Judges are set to inspect some of China's 3,000 detention centres
China says it is to tighten control of its prisons after cases of suspicious deaths in detention came to light.
About 15 people have died while in police detention this year, according to widespread media reports.
Senior judges and prosecutors will now inspect some of China's nearly 3,000 detention centres, where criminal suspects are held.
The aim of the campaign is to prevent what officials call "unnatural deaths" in the country's jails.
It comes in addition to a campaign to improve the work of prison officers that was announced earlier this month.
The authorities were reporting just five deaths a few weeks ago.
The new figure is an unusually frank admission: The Chinese government does not often admit that its prisoners are not treated properly by the authorities, says the BBC's Michael Bristow in Beijing.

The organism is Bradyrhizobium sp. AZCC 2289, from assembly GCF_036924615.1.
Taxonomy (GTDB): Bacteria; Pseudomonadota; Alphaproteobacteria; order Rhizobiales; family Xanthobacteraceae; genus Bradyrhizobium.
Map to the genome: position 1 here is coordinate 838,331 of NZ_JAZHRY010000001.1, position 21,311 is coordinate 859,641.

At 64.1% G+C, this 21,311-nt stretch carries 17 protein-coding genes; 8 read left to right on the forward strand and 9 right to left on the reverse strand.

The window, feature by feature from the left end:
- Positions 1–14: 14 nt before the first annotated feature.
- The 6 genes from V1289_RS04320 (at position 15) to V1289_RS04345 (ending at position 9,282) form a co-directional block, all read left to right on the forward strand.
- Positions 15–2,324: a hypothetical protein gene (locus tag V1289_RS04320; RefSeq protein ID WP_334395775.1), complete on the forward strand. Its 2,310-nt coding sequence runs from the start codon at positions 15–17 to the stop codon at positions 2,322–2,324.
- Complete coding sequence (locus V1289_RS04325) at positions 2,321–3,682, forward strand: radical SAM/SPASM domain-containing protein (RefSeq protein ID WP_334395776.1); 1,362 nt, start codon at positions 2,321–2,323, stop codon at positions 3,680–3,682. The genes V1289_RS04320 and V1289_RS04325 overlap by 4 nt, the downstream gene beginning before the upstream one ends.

The attempts to reform detention centres suggest China is serious about improving the country's criminal justice system, says our correspondent.
State media reported that on Friday, five prisons in the south-western state of Sichuan were opened to the public, allowing more than 1,000 local residents to see the conditions inside the jails for themselves.
The move, the first in Sichuan, reportedly aims to promote more civilized management and fair law enforcement and to prevent and reduce crimes.
"The basic human rights of inmates should not be ignored but rather respected and protected fully," Liu Zuoming, head of the provincial department of justice, told Xinhua.